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Arch Enemy - War Eternal

Arch Enemy – CD Review
War Eternal

Arch Enemy





CD Info
Century Media
13 Tracks
English Lyrics

Alissa White-Gluz is as excellent a replacement for Angela Gossow as Arch Enemy might have dreamed of finding. That’s the bottom line. For me personality, Alissa is absolutely perfect.

This in no way diminishes my love of Angela and her gigantic contribution to metal. On the contrary, the recruitment of Alissa may turn out to be one of Angela’s most important achievements since her decision to retire from singing. Nobody would sensibly have expected Arch Enemy to find a perfect Angela clone; no such person exists. Instead, the band and their inimitable vocalist recruited a singer who brings a different but totally engaging vocal style to the band.

More than that, Alissa contributes in other essential areas as well. She is a composer and arranger in her own right. The band has proved to be expertly adaptive. Together, the Alissa-Arch Enemy combination has the potential to reach even greater heights than the band has already scaled. The synergy they generate is manifestly evident on the new album.

Fans will inevitably be making comparisons between the “old” and the “new” Arch Enemy. It might be more broad-minded to think of Arch Enemy, top-quality melodic metal band, continuing its evolution from its beginning as an all-male band to one that included a female vocalist and continues to do so. That won’t happen for many. Angela’s role has been too central to the band’s recent growth, success and popularity. I fear the “new Arch Enemy” tag may stick for a while.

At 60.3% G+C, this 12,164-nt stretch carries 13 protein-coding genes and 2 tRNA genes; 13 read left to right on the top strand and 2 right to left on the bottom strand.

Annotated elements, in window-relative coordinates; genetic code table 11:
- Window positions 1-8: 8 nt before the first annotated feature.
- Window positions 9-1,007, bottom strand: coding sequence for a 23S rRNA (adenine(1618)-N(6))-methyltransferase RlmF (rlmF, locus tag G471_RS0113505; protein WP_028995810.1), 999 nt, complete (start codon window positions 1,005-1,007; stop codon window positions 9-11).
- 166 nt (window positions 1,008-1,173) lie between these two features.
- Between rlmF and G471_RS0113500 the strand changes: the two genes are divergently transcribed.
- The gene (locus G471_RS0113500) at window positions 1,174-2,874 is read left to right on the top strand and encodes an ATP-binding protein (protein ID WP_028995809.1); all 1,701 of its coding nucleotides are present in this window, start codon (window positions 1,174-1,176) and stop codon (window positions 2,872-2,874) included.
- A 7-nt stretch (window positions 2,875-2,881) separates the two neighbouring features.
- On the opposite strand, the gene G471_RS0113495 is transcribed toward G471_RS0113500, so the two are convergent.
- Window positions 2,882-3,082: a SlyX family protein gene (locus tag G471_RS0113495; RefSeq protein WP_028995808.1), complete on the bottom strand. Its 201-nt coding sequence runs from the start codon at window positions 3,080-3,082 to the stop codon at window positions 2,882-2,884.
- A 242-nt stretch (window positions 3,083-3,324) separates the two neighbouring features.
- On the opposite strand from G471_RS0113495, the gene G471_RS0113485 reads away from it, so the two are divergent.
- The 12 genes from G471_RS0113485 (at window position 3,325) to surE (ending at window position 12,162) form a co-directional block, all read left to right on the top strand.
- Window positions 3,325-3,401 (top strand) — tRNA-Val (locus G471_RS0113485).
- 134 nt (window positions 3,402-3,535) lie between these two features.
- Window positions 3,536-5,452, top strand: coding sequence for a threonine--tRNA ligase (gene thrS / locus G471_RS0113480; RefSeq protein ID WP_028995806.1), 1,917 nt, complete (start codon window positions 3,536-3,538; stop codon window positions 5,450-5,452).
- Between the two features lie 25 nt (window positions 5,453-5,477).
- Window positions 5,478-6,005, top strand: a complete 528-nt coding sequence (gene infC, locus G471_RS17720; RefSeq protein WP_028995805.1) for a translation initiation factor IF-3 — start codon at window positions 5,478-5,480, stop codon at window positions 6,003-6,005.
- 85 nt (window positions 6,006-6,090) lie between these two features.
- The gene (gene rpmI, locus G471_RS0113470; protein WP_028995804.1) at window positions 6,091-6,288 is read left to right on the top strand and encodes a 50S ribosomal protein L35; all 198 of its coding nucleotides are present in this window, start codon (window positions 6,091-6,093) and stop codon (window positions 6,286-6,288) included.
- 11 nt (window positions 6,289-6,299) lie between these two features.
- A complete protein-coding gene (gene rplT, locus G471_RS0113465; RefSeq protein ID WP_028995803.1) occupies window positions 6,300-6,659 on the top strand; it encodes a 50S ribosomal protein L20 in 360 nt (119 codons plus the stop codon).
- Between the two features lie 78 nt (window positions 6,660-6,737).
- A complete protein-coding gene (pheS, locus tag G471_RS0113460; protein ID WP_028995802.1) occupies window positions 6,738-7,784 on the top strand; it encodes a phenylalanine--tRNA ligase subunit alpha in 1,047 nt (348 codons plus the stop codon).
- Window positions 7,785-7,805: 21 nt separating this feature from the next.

There is vital other newness in the present line-up. With much less fanfare, Nick Cordle replaced second guitarist Christopher Amott in 2012. War Eternal is the first Arch Enemy to include Nick on every track. If the band sounds different, it’s not only because Alissa has taken Angela’s place. Nick’s guitar work is both distinctive and extraordinary. If you want to be in Arch Enemy, you have to be a grand master of your chosen instrument.

There have been seven personnel changes in Arch Enemy during their 18 years of recording. Change, as the professors of thermodynamics constantly remind us, is inevitable. So now we have Angela in a management role for the band in which she was elevated to the status of metal goddess. Alissa will join that pantheon too, I have no doubt. I worship Angela’s singing (and, ahem, she’s awfully cute). After playing War Eternal many times, I know I’ve been right to think of Alissa as a metal goddess too (and she’s also awfully cute. Granddads are allowed to make comments like that).

Alissa’s voice is higher, lighter and raspier than Amanda’s in the upper range. Lower down, she projects the gutturals as well and as forcefully as anyone. I’m sure her dark vocals generate ozone in my office, the same lovely ozone that adds a tingly freshness after a thunderstorm or when waves break along the sea shore. There are no clean vocals on War Eternal. It doesn’t need any.